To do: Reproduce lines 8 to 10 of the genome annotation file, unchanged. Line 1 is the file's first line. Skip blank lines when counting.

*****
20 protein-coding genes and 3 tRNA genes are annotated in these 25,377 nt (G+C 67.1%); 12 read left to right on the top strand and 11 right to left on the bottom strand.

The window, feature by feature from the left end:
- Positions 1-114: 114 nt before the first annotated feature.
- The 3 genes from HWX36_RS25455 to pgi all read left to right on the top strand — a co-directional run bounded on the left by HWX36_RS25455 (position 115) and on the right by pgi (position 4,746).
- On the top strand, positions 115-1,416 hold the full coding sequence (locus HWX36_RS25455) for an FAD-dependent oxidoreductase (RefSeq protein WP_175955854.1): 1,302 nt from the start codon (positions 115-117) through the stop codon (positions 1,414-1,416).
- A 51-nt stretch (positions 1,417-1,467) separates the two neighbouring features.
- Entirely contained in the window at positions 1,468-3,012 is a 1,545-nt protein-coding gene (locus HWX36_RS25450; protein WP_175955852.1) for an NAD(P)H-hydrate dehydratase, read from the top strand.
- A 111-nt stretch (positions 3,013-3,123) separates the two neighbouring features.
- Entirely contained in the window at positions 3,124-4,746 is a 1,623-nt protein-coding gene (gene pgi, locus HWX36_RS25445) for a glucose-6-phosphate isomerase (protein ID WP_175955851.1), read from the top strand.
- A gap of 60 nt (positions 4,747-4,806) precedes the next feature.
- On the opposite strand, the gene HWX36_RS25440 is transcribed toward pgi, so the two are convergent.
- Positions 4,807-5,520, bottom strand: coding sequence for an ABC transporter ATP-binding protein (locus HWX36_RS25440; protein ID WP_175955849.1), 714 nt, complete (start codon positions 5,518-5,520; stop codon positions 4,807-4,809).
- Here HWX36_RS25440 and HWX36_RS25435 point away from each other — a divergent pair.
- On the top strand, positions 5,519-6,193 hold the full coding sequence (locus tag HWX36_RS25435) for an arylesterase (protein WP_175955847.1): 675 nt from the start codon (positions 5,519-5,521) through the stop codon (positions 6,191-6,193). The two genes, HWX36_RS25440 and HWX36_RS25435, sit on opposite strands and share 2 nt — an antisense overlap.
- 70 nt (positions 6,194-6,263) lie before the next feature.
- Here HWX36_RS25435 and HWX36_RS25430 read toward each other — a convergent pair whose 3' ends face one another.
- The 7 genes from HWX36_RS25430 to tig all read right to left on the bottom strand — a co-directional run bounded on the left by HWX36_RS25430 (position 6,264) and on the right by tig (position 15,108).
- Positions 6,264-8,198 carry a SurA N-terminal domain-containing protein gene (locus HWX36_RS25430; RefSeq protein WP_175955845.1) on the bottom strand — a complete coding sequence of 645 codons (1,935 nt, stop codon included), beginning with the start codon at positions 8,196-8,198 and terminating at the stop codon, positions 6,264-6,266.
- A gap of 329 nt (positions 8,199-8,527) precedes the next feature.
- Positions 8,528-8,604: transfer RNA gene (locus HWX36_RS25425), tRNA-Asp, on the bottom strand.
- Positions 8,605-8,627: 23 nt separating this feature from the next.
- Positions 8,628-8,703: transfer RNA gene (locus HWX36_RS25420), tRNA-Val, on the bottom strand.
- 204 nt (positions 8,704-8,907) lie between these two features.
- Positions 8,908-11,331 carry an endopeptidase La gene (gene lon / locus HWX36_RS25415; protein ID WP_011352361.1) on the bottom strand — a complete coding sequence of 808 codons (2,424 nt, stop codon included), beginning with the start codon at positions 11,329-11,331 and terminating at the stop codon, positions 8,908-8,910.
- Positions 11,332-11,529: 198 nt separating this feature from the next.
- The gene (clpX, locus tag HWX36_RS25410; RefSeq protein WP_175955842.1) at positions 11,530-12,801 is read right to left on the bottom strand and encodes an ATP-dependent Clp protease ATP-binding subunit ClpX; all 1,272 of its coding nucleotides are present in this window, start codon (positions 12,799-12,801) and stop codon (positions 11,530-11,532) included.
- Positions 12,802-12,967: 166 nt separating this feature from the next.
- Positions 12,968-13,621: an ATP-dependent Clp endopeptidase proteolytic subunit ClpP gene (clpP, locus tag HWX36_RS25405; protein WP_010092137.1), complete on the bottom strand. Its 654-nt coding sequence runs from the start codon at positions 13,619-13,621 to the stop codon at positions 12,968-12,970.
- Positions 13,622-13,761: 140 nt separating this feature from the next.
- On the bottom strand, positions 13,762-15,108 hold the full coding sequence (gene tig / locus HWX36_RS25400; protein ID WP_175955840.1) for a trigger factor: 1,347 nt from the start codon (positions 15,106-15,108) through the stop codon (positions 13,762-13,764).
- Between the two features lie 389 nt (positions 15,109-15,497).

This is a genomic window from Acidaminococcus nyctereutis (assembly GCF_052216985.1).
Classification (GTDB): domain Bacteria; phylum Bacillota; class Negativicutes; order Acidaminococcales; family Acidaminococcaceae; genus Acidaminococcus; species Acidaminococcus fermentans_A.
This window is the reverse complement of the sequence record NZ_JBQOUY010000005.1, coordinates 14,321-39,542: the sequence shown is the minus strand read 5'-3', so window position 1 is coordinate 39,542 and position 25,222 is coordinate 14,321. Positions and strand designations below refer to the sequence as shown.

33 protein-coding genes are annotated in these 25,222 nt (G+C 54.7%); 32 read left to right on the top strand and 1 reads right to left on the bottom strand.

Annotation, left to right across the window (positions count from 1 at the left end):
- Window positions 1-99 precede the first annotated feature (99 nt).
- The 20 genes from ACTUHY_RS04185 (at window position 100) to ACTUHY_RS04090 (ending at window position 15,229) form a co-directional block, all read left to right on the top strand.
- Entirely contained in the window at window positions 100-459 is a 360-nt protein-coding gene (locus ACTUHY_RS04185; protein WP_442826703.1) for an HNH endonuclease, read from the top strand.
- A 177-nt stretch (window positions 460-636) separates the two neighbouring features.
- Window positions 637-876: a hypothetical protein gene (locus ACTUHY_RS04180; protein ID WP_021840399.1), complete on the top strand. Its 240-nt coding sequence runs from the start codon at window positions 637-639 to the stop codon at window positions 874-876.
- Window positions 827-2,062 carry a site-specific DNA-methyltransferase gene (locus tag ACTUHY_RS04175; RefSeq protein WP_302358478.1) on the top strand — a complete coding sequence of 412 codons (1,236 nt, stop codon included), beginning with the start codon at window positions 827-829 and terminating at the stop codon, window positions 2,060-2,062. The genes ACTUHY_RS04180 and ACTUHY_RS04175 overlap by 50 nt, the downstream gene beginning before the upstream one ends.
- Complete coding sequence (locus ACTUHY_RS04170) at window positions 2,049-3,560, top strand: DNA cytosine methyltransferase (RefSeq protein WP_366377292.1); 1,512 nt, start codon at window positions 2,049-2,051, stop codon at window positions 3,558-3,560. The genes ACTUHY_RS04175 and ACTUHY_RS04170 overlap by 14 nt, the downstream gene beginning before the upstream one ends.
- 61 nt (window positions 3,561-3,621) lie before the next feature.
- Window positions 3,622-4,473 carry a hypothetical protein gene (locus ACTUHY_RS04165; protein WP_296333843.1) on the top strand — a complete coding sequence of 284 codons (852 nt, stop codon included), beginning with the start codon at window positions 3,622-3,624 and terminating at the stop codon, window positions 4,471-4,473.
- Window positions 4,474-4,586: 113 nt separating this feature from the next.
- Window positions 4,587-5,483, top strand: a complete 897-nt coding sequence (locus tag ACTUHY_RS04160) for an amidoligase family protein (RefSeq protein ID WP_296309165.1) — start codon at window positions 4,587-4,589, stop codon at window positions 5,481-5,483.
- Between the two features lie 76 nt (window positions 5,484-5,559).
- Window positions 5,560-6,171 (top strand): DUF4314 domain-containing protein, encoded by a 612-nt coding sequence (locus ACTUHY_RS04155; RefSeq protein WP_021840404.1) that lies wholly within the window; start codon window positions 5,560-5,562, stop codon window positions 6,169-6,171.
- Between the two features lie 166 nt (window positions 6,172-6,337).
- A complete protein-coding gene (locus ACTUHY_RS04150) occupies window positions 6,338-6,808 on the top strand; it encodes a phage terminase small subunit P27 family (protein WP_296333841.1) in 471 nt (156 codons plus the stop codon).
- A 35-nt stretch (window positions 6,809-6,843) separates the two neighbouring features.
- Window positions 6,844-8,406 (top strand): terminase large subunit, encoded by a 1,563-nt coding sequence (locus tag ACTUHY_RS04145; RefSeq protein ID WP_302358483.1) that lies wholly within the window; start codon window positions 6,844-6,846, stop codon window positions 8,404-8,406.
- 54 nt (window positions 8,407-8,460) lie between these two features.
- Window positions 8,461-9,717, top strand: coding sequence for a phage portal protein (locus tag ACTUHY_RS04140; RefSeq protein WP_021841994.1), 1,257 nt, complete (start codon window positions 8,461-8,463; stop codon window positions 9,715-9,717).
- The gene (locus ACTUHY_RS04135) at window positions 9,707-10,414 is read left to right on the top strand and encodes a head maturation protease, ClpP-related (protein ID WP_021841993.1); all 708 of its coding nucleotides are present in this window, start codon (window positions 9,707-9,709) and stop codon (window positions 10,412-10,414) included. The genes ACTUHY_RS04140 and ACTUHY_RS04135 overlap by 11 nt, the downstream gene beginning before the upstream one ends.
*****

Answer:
- A 111-nt stretch (positions 3,013-3,123) separates the two neighbouring features.
- Entirely contained in the window at positions 3,124-4,746 is a 1,623-nt protein-coding gene (gene pgi, locus HWX36_RS25445) for a glucose-6-phosphate isomerase (protein ID WP_175955851.1), read from the top strand.
- A gap of 60 nt (positions 4,747-4,806) precedes the next feature.